Comparison between A Doll's House and Like Water For Chocolate
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Love Complications Love is a complicated and a confusing concept in life. True love is not only determined by the lovers, but by society too. In the works, Like Water for Chocolate by Laura Esquivel and A Doll's House by Henrik Ibsen, there is at least one couple who struggles about love. In Like Water for Chocolate, Pedro and Tita's relationship is blocked by obstacles and complications, while in A Doll's House, Nora and Torvald's relationship is complicated by misunderstanding between the two characters. The Society tries to impose its rules of what true love is on the couples. Using the love relationships of their protagonists, Esquivel and Ibsen explore the effects of societal pressure on interpersonal relationships and self esteem. Experiencing one obstacle after another, Pedro and Tita are blocked from marrying and loving each other. Mama Elena, Tita's mother, refuses to let Tita get married because Tita is Mama Elena's youngest daughter. The tradition in the family is that the youngest daughter must serve her mother until the day her mother dies. Tita and Pedro experienced youthful, love at first sight.
Nora at first feels that Torvald loves her and will sacrifices himself for her if anything was to happen. At the end, after seeing the true Torvald, who is selfish, concerned only about appearances, Nora leaves. She no longer understands Torvald nor did he understand her. The female characters in both works experience an "awakening" and this awakening gives both characters a new and stronger sense of self esteem. Tita's personal awakening, when she ends Mama Elena's influence forever after chasing away Mama Elena's "ghost", results in a stronger bond with Pedro. "I'm tired of your tormenting me. Leave me in peace once and for all" (Esquivel 199). She refuses to follow what Mama Elena wants her to do. At the same moment, she finally knows what she wants and who she is. She said to Mama Elena, "I know who I am! A person who has a perfect right to live her life as she pleases. One and for all, leave me alone; I won't put up with you! I hate you, I've always hated you!"(Esquivel 199) From that moment forward, Tita did what she wants to do without anyone telling her want she may or may not do.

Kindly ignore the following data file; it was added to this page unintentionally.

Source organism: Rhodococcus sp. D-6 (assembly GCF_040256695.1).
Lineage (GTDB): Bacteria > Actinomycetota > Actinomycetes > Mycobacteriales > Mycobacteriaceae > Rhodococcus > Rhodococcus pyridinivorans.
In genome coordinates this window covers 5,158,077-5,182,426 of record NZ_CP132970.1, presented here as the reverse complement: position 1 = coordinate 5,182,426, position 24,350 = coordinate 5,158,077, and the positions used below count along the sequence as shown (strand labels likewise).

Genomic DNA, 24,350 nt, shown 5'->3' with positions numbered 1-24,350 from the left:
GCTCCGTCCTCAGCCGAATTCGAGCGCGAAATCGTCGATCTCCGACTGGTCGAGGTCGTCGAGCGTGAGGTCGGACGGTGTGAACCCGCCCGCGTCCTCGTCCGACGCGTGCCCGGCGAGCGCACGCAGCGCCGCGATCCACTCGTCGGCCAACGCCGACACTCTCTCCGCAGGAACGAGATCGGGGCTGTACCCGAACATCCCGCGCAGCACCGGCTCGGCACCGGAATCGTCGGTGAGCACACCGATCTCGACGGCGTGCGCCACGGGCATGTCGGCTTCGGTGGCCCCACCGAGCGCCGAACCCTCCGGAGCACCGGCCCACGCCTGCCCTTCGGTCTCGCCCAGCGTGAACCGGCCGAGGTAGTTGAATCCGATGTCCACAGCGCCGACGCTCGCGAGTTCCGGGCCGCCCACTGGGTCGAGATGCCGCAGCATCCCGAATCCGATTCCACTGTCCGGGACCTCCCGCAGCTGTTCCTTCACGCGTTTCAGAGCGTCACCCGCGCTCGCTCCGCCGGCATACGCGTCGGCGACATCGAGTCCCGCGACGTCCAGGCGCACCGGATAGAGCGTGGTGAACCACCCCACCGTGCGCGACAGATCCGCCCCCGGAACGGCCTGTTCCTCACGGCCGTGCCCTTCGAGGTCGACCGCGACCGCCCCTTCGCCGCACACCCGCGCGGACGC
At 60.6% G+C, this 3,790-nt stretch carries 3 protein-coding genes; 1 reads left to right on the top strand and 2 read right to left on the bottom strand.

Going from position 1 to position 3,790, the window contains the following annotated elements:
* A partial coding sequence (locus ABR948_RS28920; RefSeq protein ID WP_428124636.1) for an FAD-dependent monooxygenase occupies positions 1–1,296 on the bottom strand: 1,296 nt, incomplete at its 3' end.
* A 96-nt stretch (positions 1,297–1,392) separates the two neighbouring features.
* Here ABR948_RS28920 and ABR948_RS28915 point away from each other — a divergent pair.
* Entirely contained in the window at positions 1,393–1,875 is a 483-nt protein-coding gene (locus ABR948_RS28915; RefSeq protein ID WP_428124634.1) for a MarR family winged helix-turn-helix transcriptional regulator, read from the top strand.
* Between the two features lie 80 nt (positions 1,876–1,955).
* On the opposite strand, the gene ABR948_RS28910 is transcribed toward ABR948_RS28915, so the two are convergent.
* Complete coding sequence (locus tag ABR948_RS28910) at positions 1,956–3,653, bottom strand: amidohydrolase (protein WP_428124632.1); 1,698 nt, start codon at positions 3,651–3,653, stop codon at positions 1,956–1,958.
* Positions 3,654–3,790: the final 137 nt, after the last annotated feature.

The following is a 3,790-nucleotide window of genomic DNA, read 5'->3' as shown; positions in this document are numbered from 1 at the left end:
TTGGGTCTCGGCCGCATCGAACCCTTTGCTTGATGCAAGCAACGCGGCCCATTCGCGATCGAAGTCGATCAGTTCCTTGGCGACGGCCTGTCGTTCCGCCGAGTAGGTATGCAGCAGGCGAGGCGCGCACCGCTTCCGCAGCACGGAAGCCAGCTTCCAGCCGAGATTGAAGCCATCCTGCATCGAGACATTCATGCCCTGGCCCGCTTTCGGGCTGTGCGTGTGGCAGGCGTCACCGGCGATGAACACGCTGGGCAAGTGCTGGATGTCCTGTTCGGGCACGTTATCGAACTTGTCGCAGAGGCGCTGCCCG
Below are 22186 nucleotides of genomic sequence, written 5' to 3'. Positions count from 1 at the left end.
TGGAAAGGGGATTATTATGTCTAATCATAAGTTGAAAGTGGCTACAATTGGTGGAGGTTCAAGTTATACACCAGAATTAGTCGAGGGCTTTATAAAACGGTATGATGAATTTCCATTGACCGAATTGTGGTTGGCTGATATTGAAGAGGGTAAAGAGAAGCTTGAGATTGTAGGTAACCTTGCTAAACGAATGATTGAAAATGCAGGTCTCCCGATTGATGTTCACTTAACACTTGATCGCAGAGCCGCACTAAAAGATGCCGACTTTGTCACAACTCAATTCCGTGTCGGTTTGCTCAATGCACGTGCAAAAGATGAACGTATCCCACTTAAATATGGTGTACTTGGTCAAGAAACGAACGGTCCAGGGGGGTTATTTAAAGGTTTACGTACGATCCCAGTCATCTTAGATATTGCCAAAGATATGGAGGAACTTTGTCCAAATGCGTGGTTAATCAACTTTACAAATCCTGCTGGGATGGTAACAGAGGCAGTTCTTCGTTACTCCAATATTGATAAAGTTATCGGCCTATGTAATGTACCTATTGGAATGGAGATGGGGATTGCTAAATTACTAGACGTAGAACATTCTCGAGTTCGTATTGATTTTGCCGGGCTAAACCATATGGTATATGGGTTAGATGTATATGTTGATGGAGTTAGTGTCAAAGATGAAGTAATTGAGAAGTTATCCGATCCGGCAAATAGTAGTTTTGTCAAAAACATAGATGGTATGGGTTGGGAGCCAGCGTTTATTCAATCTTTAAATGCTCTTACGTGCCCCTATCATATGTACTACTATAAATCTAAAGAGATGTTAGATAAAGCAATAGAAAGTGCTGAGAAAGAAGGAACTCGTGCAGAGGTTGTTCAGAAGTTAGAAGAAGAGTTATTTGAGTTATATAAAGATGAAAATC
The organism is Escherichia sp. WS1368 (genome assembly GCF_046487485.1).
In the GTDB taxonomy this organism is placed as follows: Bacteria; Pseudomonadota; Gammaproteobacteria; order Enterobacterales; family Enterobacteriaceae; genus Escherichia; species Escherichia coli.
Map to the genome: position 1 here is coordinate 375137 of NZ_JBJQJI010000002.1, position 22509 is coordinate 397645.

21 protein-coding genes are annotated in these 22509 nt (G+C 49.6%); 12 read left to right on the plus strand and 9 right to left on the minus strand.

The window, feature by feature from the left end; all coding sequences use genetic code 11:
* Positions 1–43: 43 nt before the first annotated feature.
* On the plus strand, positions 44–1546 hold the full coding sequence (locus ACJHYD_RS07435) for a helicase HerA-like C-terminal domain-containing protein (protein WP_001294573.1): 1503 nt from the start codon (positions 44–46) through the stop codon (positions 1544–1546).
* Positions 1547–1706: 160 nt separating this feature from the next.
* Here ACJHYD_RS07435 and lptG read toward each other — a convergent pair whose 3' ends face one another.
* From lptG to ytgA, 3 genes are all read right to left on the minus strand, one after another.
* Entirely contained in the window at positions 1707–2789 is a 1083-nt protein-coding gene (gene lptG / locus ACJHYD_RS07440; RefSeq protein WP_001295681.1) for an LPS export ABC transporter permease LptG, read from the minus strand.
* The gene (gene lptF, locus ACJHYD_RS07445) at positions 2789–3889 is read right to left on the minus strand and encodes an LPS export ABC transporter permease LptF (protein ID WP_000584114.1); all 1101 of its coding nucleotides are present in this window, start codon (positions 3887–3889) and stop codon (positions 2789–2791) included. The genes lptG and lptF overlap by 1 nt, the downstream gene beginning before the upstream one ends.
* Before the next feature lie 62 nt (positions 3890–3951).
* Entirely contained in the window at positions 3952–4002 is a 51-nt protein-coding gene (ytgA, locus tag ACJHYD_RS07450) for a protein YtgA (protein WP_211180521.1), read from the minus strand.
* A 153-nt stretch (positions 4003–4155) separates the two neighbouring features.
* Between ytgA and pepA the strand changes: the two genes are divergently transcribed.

His selfish care about how he looks in front of people separates Torvald and Nora. The conflict released the true Torvald. Nora is willing to sacrifice her status in her community to save Torvald. She reveals to the audience that she entered into an illegal, loan relationship with Krogstad to protect Torvald's health. In the end, he did not stand up to take the blame even though it is his fault Nora had to borrow money illegally, he blames Nora. He said terrible selfish things like, "Now you have destroyed all my happiness. You have ruined all my future... I must sink to such miserable depths because of a thought less woman!" (Ibsen 62) Each author stresses personal growth over everything. This may involve rejecting society for loved ones or learning to love oneself. Nora and Tita, through their awakenings, boost their individual self esteem. Tita and Nora learn to love themselves and take control of their own life. Despite all the pressure from society, Tita still loves Pedro till the end. Nora, consequently, leaves Torvald for her own happiness. Using societal pressure, the authors demonstrated that society does have a major impact of relationships and personal self esteem. Some societal pressure separates a couple while some societal pressure ties a couple closer together than before.
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